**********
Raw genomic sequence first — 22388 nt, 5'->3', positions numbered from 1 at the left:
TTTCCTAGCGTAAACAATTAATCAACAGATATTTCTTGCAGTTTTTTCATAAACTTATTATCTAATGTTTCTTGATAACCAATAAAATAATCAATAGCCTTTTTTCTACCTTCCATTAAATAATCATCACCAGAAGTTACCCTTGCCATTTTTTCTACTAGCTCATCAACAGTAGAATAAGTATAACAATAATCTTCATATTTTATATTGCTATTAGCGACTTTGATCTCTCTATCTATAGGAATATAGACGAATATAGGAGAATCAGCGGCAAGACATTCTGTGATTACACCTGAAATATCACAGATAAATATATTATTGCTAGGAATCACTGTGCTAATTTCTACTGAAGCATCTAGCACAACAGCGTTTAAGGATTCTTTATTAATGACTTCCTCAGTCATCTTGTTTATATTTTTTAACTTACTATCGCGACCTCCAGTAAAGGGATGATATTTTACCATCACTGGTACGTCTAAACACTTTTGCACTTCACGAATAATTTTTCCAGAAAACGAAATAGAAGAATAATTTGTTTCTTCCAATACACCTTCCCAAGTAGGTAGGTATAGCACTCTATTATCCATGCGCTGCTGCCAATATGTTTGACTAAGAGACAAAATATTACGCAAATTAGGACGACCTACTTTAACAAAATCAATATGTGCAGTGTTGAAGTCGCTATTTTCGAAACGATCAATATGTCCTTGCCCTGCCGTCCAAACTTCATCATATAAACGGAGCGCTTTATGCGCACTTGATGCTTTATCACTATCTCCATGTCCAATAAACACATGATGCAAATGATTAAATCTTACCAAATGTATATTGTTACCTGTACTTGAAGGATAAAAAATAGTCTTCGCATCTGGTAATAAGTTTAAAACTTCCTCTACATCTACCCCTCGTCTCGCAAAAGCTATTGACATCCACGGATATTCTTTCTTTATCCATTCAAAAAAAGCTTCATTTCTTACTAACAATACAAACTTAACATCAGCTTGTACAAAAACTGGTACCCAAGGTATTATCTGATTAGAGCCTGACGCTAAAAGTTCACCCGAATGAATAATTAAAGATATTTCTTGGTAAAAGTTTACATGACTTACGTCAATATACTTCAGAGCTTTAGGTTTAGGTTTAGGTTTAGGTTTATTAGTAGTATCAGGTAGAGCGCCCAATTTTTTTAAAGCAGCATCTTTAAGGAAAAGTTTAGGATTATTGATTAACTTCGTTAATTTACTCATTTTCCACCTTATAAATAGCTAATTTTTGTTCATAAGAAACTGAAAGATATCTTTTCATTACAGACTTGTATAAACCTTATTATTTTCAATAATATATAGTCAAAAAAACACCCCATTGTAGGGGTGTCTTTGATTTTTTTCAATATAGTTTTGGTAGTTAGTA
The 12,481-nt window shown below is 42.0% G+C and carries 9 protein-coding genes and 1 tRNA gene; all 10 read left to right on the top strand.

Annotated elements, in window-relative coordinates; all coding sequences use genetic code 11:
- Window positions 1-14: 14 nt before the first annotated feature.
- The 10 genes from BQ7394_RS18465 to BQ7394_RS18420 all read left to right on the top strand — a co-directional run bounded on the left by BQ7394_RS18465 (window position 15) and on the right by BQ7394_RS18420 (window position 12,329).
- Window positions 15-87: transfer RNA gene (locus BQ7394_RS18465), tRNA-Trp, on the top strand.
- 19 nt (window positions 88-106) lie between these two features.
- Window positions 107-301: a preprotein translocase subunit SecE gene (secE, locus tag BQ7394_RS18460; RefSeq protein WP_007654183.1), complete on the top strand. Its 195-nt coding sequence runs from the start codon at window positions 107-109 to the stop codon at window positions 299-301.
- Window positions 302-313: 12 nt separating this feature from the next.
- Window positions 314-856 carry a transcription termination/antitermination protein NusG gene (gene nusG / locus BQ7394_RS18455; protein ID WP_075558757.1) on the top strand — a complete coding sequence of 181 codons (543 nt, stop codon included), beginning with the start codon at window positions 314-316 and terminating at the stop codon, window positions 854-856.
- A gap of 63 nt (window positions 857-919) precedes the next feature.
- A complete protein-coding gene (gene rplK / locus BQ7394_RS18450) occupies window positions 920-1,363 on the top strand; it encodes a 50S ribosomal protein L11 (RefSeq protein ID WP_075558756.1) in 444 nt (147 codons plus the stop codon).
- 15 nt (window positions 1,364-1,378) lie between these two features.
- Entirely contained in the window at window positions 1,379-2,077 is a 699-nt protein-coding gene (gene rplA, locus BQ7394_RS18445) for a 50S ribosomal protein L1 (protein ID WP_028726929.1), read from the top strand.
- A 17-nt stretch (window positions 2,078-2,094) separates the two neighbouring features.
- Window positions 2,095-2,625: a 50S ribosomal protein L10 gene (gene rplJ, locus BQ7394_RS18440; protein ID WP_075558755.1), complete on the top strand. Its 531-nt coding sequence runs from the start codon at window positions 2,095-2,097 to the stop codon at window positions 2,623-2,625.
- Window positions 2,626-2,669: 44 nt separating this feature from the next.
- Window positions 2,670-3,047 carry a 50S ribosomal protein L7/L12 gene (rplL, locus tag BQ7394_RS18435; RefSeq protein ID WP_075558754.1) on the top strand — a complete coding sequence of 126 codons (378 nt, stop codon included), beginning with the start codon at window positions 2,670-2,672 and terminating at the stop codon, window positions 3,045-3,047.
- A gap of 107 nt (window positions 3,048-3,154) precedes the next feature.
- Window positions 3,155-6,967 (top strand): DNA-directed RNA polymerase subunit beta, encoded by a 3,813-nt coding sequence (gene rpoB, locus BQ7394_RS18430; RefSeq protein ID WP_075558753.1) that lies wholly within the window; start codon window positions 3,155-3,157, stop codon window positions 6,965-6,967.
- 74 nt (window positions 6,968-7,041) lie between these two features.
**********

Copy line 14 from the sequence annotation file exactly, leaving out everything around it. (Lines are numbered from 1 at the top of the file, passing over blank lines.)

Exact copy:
- 15 nt (window positions 1,364-1,378) lie between these two features.